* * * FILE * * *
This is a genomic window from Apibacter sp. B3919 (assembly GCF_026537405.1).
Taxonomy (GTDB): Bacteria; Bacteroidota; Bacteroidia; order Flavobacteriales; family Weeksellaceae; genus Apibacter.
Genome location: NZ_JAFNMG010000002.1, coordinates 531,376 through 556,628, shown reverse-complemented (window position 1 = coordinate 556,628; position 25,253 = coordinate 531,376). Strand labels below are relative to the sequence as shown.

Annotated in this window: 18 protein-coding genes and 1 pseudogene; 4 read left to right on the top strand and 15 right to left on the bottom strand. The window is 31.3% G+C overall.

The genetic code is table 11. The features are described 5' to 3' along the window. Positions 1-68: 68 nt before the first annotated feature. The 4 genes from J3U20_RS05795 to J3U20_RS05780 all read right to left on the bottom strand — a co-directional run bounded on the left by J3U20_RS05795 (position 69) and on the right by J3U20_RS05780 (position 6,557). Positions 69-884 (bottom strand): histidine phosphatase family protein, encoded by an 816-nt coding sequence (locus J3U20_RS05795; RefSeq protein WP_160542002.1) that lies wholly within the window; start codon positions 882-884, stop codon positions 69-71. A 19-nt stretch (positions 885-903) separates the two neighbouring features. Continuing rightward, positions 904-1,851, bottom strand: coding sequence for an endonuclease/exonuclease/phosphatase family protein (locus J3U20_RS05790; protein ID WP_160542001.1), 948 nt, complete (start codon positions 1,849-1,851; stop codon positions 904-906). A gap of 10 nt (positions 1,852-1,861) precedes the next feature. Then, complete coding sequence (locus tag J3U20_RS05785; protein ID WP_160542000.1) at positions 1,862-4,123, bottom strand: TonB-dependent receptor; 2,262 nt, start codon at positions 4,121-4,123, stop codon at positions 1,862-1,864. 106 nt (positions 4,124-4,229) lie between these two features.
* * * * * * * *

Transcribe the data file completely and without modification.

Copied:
This is a genomic window from Apibacter sp. B3919 (assembly GCF_026537405.1).
Taxonomy (GTDB): Bacteria; Bacteroidota; Bacteroidia; order Flavobacteriales; family Weeksellaceae; genus Apibacter.
Genome location: NZ_JAFNMG010000002.1, coordinates 531,376 through 556,628, shown reverse-complemented (window position 1 = coordinate 556,628; position 25,253 = coordinate 531,376). Strand labels below are relative to the sequence as shown.

Annotated in this window: 18 protein-coding genes and 1 pseudogene; 4 read left to right on the top strand and 15 right to left on the bottom strand. The window is 31.3% G+C overall.

The genetic code is table 11. The features are described 5' to 3' along the window. Positions 1-68: 68 nt before the first annotated feature. The 4 genes from J3U20_RS05795 to J3U20_RS05780 all read right to left on the bottom strand — a co-directional run bounded on the left by J3U20_RS05795 (position 69) and on the right by J3U20_RS05780 (position 6,557). Positions 69-884 (bottom strand): histidine phosphatase family protein, encoded by an 816-nt coding sequence (locus J3U20_RS05795; RefSeq protein WP_160542002.1) that lies wholly within the window; start codon positions 882-884, stop codon positions 69-71. A 19-nt stretch (positions 885-903) separates the two neighbouring features. Continuing rightward, positions 904-1,851, bottom strand: coding sequence for an endonuclease/exonuclease/phosphatase family protein (locus J3U20_RS05790; protein ID WP_160542001.1), 948 nt, complete (start codon positions 1,849-1,851; stop codon positions 904-906). A gap of 10 nt (positions 1,852-1,861) precedes the next feature. Then, complete coding sequence (locus tag J3U20_RS05785; protein ID WP_160542000.1) at positions 1,862-4,123, bottom strand: TonB-dependent receptor; 2,262 nt, start codon at positions 4,121-4,123, stop codon at positions 1,862-1,864. 106 nt (positions 4,124-4,229) lie between these two features.